Using Protective Puts with a long term investment window

Discussion in 'Stock Market Education' started by Douggler, Feb 13, 2016.

  1. Douggler

    Douggler Member

    Oct 2015
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    Something I've been considering but have been unable to find much advice on: If you are a buy and hold investor with a 20+ year investment horizon is it worthwhile to purchase protective puts?

    According to some research I found that the S&P500 has a 20% decline approximately once every 5 years or so. Let's say you are invested in SPY, currently trading at $186.63. A 20% drop would bring the price to about $149. To protect against this you buy a Mar 2017 $160 put at a cost of $9.77. This gives you a break even price of about $150, therefore if the market were to fall over 20% you would be covered.

    What I am struggling to understand is if this is something that would make sense with such a long investment window.
    1) As this put is good for a year, and on average a correction of 20% happens every 5 years this works out to about $4885 spent on puts over 5 years. Therefore your payout from this put has to be greater than this just to break even, plus cover you for losses on your underlying holding.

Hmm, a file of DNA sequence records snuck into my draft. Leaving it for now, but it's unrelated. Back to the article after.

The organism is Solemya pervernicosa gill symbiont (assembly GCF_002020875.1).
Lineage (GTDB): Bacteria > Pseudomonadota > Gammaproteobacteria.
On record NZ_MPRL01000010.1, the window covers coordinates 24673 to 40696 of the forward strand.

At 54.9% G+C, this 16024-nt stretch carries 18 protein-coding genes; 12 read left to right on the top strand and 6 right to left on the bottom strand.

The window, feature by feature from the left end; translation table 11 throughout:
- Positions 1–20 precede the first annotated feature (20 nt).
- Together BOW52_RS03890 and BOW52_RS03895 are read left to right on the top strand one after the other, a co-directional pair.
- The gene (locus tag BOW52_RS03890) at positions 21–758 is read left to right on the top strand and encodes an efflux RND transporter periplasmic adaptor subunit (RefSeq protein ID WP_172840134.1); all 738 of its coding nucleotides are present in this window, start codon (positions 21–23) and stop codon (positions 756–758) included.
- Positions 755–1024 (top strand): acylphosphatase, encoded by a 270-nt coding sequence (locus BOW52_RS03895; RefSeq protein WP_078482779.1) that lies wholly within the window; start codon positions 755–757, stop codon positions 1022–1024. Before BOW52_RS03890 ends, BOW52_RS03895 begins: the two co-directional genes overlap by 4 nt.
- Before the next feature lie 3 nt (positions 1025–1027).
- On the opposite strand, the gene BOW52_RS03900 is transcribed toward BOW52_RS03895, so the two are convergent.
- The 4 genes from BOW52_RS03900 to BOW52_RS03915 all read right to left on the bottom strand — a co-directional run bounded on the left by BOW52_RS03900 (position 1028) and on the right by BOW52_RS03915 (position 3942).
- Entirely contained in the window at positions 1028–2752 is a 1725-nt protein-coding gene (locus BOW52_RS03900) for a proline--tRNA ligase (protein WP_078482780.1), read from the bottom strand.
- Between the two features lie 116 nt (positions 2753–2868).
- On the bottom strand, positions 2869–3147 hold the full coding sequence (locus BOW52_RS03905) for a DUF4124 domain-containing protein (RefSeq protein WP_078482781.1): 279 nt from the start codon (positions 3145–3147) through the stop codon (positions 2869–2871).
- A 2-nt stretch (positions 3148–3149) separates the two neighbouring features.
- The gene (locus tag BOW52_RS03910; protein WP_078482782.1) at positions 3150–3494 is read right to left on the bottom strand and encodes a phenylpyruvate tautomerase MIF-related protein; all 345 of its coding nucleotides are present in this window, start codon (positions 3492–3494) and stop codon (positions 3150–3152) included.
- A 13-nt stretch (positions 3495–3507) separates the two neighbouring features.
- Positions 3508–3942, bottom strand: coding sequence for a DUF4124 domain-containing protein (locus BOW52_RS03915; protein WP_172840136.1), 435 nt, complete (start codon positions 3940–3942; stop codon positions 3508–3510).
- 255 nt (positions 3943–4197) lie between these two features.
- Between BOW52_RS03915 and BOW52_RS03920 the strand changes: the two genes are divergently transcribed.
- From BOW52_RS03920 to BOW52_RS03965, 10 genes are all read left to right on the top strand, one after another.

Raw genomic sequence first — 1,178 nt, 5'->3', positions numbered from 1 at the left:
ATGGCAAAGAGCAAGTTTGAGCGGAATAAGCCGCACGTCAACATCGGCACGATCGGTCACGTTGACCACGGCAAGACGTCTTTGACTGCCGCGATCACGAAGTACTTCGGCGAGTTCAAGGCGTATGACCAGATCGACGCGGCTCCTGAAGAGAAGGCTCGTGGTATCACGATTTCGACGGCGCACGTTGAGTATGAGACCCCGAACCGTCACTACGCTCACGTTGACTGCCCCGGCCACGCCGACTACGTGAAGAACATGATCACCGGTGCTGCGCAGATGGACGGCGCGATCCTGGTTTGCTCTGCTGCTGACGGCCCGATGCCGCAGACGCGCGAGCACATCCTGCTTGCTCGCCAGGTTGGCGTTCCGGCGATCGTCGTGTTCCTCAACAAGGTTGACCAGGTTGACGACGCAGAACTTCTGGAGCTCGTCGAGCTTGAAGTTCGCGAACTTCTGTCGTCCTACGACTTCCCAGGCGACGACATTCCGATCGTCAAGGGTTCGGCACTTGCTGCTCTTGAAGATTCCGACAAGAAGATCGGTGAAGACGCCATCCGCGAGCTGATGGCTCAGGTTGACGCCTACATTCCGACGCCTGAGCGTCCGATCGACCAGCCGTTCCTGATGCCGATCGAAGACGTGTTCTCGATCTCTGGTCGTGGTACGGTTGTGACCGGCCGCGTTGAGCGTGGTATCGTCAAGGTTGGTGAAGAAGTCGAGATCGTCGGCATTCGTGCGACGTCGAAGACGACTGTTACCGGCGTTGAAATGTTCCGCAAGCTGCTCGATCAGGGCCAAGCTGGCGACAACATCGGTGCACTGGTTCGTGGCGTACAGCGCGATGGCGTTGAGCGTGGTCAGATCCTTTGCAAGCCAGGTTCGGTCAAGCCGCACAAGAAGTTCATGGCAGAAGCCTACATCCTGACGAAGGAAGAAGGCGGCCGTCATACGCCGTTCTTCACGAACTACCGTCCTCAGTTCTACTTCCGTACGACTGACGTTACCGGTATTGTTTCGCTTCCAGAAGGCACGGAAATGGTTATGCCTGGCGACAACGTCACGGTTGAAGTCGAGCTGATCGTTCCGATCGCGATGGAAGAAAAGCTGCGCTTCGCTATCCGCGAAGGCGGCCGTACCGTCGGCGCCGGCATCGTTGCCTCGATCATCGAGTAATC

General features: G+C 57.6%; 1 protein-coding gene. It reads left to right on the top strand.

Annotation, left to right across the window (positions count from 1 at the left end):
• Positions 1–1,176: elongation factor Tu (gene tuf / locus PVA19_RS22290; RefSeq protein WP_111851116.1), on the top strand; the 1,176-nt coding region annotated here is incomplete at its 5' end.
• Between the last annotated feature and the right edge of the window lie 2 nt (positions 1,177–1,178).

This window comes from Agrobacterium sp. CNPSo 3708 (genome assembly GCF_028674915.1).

2) Does investing that $4885 in the underlying instead over the course of the 5 years, (dollar cost averaging on a fixed schedule), give you a better return?
    3) What if you are worried about an extreme black swan event. Is there sense in purchasing extremely OOTM put options for protection?
  2. JR Ewing

    JR Ewing Super Moderator Staff Member

    Feb 2014
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    Puts are useful for more aggressive, tactical investors to make short to mid-term money on the downside of investments IF they should drop in value during that time you have puts on them. They are also useful to more conservative investors who may have a hard time stomaching short term volatility and want to "hedge" against it.

    It's largely an individual thing - if you can think longterm, have a strong stomach for whatever short term volatility lies ahead, and are well-diversified in a portfolio of mostly or entirely high quality, fundamentally sound companies, puts may not be something you want to spend money on.

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